Thursday, October 20, 2011

A Man for All Seasons - Especially this One!

How about some films on the patron saints of attorneys, civil servants, politicians, & statesmen? Hey wait a second! We are talking about ONE person - the beheaded lord chancellor of England under Henry VIII!

As per the Catholic Encyclopedia, it was only after deeply serious contemplation that Thomas More "chose...to be a chaste husband rather than an impure priest....The question of religious vocation being disposed of, More threw himself into his work at the Bar and scored immediate success....In October, 1529, More succeeded Wolsey as Chancellor of England, a post never before held by a layman....As chancellor it was his duty to enforce the laws against heretics....it was the vices of heretics that he hated, not their persons....

[In 1530] "came the royal proclamation ordering the clergy to acknowledge Henry as 'Supreme Head' of the Church....[More's] firm opposition to Henry's designs in regard to the divorce, the papal supremacy, and the laws against heretics, speedily lost him the royal favour, and in May, 1532, he resigned his post of Lord Chancellor after holding it less than three years....For the next eighteen months More lived in seclusion and gave much time to controversial writing. Anxious to avoid a public rupture with Henry he stayed away from Anne Boleyn's coronation....Neutrality, however, did not suit Henry....

"In March, 1534, the Act of Succession was passed which required all who should be called upon to take an oath acknowledging the issue of Henry and Anne as legitimate heirs to the throne, and to this was added a clause repudiating 'any foreign authority, prince or potentate'. On 14 April, More was summoned to Lambeth to take the oath and, on his refusal, was committed to the custody of the Abbot of Westminster. Four days later he was removed to the Tower....In June, Rich, the solicitor-general, held a conversation with More and, in reporting it, declared that More had denied Parliament's power to confer ecclesiastical supremacy on Henry....On 1 July, More was indicted for high treason....More denied the chief charges of the indictment, which was enormously long, and denounced [Richard] Rich, the solicitor-general and chief witness against him as a perjuror....The story of his last days on earth...is of the tenderest beauty and should be read in full; certainly no martyr ever surpassed him in fortitude"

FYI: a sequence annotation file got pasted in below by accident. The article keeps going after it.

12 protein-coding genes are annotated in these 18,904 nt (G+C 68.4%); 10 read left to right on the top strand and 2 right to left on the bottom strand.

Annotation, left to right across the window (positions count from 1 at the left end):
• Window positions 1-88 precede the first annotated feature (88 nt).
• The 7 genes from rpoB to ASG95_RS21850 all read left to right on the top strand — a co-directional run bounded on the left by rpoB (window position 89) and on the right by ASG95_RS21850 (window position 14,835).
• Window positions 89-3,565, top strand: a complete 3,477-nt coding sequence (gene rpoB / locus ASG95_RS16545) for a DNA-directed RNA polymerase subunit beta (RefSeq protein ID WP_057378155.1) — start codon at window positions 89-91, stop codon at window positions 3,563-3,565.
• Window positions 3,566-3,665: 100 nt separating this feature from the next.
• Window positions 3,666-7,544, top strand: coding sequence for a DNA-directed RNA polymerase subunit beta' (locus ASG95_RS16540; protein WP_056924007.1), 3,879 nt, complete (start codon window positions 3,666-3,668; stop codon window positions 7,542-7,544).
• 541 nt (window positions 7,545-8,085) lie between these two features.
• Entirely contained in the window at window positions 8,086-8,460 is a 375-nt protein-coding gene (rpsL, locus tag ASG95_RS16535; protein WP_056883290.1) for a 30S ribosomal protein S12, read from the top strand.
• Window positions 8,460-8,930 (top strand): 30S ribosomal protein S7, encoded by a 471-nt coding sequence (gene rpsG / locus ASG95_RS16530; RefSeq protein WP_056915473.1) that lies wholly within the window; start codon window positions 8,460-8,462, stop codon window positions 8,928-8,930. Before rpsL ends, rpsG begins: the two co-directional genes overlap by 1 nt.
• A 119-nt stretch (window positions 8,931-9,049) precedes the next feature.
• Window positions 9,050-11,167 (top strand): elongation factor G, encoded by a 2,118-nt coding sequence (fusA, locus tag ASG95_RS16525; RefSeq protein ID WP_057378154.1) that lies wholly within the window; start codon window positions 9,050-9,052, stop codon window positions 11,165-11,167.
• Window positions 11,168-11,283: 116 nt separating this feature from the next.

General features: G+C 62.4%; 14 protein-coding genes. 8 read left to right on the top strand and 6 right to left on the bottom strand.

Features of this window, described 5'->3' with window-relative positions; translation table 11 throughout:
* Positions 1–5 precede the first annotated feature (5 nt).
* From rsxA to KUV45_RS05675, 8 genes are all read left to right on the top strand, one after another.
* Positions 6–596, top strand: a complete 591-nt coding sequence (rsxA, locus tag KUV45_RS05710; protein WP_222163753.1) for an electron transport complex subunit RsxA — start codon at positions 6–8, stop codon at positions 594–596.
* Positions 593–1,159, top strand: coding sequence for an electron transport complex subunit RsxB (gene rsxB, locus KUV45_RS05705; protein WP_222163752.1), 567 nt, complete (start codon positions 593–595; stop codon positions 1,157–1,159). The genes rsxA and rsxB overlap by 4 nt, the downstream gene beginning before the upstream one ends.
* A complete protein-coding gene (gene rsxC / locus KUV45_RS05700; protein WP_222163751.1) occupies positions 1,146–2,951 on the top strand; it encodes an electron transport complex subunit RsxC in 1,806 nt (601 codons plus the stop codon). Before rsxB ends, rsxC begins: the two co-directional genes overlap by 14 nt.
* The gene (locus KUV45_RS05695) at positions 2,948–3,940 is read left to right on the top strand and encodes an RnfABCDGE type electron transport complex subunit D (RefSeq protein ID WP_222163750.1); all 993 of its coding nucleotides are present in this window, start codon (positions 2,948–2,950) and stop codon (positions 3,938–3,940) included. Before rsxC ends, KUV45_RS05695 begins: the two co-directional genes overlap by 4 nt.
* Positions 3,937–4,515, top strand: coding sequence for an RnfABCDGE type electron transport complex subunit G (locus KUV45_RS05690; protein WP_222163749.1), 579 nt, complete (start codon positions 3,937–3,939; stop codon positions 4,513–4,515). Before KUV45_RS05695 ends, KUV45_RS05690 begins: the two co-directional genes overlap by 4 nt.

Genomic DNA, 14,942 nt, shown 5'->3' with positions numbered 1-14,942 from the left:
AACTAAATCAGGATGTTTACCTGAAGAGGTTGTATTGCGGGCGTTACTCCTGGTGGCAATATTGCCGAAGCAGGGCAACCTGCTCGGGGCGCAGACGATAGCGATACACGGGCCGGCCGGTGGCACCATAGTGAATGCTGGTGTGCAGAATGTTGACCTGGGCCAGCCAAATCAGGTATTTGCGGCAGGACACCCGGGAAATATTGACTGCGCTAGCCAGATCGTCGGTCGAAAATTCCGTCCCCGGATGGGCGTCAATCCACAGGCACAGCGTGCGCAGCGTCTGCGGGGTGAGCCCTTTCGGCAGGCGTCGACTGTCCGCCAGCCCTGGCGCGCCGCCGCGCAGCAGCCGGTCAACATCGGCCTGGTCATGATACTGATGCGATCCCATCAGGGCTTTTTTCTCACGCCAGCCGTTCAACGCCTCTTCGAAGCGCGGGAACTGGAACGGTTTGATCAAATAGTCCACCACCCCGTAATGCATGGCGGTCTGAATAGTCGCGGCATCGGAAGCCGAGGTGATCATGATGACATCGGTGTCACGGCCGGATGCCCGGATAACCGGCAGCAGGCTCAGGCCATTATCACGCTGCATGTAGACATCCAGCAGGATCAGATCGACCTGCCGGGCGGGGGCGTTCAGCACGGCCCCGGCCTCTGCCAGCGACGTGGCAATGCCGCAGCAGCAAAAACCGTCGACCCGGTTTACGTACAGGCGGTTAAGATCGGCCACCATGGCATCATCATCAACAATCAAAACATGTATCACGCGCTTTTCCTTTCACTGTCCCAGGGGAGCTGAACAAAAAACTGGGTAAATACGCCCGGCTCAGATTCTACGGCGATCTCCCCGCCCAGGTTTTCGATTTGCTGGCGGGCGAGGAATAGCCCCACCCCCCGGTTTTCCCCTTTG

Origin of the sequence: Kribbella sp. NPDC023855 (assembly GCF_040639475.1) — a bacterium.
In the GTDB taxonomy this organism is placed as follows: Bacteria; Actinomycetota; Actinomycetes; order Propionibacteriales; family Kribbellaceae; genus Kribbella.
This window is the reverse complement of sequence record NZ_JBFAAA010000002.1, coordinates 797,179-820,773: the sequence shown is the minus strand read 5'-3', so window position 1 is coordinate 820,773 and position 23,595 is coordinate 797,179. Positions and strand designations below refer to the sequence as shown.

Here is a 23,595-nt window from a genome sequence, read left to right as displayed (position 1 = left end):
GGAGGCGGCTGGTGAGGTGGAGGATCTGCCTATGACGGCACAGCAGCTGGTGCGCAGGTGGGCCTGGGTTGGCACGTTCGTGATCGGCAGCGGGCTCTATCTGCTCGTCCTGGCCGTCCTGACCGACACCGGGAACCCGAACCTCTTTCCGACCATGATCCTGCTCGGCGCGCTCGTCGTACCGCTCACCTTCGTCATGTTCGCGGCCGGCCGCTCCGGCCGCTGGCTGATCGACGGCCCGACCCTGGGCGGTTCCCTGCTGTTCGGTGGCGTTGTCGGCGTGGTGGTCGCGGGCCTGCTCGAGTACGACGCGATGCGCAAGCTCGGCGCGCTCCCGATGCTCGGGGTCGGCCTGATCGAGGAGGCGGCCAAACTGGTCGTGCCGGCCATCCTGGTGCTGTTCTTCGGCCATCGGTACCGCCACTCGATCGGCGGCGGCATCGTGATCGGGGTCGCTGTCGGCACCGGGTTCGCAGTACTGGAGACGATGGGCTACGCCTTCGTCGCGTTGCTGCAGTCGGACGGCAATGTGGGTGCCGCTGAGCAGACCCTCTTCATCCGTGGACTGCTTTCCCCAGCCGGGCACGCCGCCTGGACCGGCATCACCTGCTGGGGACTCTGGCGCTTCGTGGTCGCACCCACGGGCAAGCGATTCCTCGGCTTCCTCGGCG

The great play, A Man for All Seasons, went on to become a classic film, winning the Academy Award for Best Picture in 1966 (Yup, the very same academy that has given that very same award to such other illustrious "classics" as Midnight Cowboy (1969), American Beauty (1999), and No Country for Old Men (2007)). As per Alison Weir, "More had a talent for friendship and was essentially charming and courteous, yet he could be scathing when aroused, and he was overfound of using scatalogical terms when reviling heretics and others of whom he disapproved." Some great lines from A Man for All Seasons include:



  • (In response to objection over his use of the word, "heretic":) "It's not a likeable word. It's not a likeable thing!"

  • "The nobility of England, my lord, would have snored through the Sermon on the Mount."

  • (To his betrayer, Richard Rich:) "Why, Richard, it profits a man nothing to give his soul for the whole world...But for Wales!"

But most powerfully,



  • (Pointing to himself:) "this is not the stuff of which martyrs are made." WRONG!

  • "I Die His Majesty's Good Servant, but God's First"




As noted by one blogger, it is rather amazing that "When called on to choose his favorite film, the potty-mouthed director of rude little movies like CLERKS and DOGMA chooses the story of Saint Thomas More." Click here for an amazing 2001 New York Times interview with Kevin Smith.

Saturday, October 1, 2011

"The Healing Presence of Christ in the Practice of Medicine" (an audio link)

Dr. John Bruchalski is founder and head of the Tepeyac Family Center in Northern Virginia. I first heard of Dr. Bruchalski, after he founded Divine Mercy Care Pharmacy - one of the nation's only pharmacies refusing to do ANY business in contraceptives. As reported by CBS News on February 2, 2009,